Wanting to break free...
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Wanting to break free...

On January 1, 2006 a toy bomb exploded in Quetta, bringing to an end the dreams of several innocent women and children.

india Updated: Aug 28, 2006 19:00 IST

I know not what course others may take, but as for me, give me liberty or give me death.

-Baloch Nationalists

The Queen's song "I want to break free" may just sound apt for the people of this resource-rich province where a major human rights crisis is brewing of late.

In the grip of an ethnic insurgency, the restive South West Pakistan province continues to undergo military repression amid fresh blood-letting.

The New Year for the Balochis began with more explosions, blast and attacks. On January 1, a toy bomb exploded in capital Quetta, bringing to an end the dreams of several innocent women and children.

To make the picture clearer—2006 seems to be another bloody year for the Balochis replete with violence.

Military crackdown awaits various tribes of the region yearning to break free from Islamabad's iron grip.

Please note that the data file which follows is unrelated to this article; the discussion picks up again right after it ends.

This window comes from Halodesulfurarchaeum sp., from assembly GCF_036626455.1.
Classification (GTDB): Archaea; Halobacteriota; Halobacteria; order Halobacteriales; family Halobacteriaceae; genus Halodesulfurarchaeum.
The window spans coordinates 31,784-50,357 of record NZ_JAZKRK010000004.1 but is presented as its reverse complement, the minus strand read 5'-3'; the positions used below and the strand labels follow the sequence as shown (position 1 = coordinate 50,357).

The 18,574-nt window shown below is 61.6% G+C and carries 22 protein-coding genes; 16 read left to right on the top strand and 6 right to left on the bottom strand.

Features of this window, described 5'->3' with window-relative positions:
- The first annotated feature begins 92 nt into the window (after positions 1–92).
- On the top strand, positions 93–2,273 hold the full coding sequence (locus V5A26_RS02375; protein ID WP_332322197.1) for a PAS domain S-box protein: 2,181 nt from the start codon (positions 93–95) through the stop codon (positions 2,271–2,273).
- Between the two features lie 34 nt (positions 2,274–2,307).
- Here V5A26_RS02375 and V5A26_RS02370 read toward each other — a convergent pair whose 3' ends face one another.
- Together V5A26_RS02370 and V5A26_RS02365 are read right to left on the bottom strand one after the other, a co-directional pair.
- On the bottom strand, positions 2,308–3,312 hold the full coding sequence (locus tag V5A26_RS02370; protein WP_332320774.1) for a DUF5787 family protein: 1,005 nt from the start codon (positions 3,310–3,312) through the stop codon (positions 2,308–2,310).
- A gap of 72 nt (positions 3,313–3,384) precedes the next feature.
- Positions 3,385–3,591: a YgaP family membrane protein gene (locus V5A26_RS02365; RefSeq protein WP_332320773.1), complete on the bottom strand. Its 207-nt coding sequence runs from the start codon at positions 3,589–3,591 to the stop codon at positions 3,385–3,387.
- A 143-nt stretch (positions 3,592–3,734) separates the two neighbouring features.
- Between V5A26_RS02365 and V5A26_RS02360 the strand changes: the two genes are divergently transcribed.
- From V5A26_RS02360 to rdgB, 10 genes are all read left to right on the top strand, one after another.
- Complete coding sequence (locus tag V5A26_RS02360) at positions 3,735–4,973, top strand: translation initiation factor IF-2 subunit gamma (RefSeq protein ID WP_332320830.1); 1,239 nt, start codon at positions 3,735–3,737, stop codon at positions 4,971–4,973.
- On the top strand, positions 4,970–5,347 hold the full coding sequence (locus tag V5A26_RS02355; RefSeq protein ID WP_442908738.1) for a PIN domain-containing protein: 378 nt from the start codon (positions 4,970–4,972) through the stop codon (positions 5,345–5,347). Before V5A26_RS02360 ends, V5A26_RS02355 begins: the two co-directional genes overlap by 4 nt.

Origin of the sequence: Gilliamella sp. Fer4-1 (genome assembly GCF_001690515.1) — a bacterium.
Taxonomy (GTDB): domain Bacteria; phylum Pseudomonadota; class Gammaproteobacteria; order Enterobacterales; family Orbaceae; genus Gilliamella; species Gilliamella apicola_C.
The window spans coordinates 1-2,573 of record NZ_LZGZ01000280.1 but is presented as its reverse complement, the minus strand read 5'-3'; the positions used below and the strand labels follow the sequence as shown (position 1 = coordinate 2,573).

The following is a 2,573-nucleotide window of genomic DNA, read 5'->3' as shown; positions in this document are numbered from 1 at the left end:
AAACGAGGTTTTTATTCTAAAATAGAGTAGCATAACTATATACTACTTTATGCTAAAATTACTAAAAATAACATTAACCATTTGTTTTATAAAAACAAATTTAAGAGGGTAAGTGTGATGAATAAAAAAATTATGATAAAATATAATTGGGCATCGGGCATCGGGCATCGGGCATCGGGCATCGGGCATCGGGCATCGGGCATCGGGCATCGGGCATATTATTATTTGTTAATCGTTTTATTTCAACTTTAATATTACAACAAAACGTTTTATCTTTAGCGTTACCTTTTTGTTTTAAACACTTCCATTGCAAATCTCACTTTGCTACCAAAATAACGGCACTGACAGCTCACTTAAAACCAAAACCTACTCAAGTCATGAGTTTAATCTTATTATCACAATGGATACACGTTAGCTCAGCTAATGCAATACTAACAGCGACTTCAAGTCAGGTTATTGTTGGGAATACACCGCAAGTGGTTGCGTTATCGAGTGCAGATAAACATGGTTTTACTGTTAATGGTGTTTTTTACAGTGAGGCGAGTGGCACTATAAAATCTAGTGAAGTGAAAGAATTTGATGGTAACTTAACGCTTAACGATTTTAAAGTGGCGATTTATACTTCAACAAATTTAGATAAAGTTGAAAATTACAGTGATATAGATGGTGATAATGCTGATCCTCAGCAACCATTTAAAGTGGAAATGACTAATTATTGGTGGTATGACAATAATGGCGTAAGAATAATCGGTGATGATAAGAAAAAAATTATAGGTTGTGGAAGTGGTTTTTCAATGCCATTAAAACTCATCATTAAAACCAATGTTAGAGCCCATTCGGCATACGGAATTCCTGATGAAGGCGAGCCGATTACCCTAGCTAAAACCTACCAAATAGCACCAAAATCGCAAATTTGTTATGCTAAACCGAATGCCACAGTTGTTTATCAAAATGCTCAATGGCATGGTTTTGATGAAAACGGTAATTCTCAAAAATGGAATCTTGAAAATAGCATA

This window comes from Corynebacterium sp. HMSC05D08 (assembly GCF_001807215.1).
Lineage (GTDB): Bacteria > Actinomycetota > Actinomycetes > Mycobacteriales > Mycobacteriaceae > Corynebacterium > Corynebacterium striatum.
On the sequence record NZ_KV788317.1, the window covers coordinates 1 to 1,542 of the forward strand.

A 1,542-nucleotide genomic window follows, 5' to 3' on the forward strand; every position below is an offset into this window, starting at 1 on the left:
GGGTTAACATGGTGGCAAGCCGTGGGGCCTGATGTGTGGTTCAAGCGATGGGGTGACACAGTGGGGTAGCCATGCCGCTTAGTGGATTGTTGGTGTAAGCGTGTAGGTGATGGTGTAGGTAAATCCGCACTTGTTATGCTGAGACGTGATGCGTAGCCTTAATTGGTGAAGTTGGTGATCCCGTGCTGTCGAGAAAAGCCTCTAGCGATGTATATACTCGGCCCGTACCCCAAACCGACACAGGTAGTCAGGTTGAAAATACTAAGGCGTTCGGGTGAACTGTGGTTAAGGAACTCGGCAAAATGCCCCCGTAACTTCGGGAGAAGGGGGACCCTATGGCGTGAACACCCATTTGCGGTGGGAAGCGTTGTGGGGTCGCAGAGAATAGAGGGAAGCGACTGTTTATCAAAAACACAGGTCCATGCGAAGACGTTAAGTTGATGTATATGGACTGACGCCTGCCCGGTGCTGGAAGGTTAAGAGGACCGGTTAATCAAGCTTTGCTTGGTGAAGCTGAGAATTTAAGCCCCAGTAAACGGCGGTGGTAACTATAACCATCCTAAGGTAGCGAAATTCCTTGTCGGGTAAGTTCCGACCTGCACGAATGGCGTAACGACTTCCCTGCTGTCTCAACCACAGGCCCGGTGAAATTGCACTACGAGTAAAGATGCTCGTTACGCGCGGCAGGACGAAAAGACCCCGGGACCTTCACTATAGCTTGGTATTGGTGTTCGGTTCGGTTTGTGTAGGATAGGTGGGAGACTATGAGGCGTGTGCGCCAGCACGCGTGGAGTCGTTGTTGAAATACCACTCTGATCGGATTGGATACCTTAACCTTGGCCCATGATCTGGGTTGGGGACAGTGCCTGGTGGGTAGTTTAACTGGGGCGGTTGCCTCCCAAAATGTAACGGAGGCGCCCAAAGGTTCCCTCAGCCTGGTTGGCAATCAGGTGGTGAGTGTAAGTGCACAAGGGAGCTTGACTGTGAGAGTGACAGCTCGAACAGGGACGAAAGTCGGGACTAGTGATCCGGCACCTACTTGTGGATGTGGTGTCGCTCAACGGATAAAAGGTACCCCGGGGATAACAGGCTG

Freedom has become the war cry for the tribals who have lived for years under a loose system of autonomy that goes back to British rule.

The Baloch resistance movement, as it is called, has focused on the exploitation of the region's natural resources like copper and gas by the Punjabi-dominated dispensation in Islamabad without adequately involving the locals.

Balochistan, according to its nationalists, has become a happy hunting ground for the Pakistani army as well as the police.

It's been alleged that they arrest people on baseless charges, torture them and even carry out extra-judicial killings.

President Musharraf has refuted allegations of human rights violations and added that no soldier would ever do such a thing.

He has even said that there are no military operations in Balochistan.

First Published: Feb 09, 2006 21:18 IST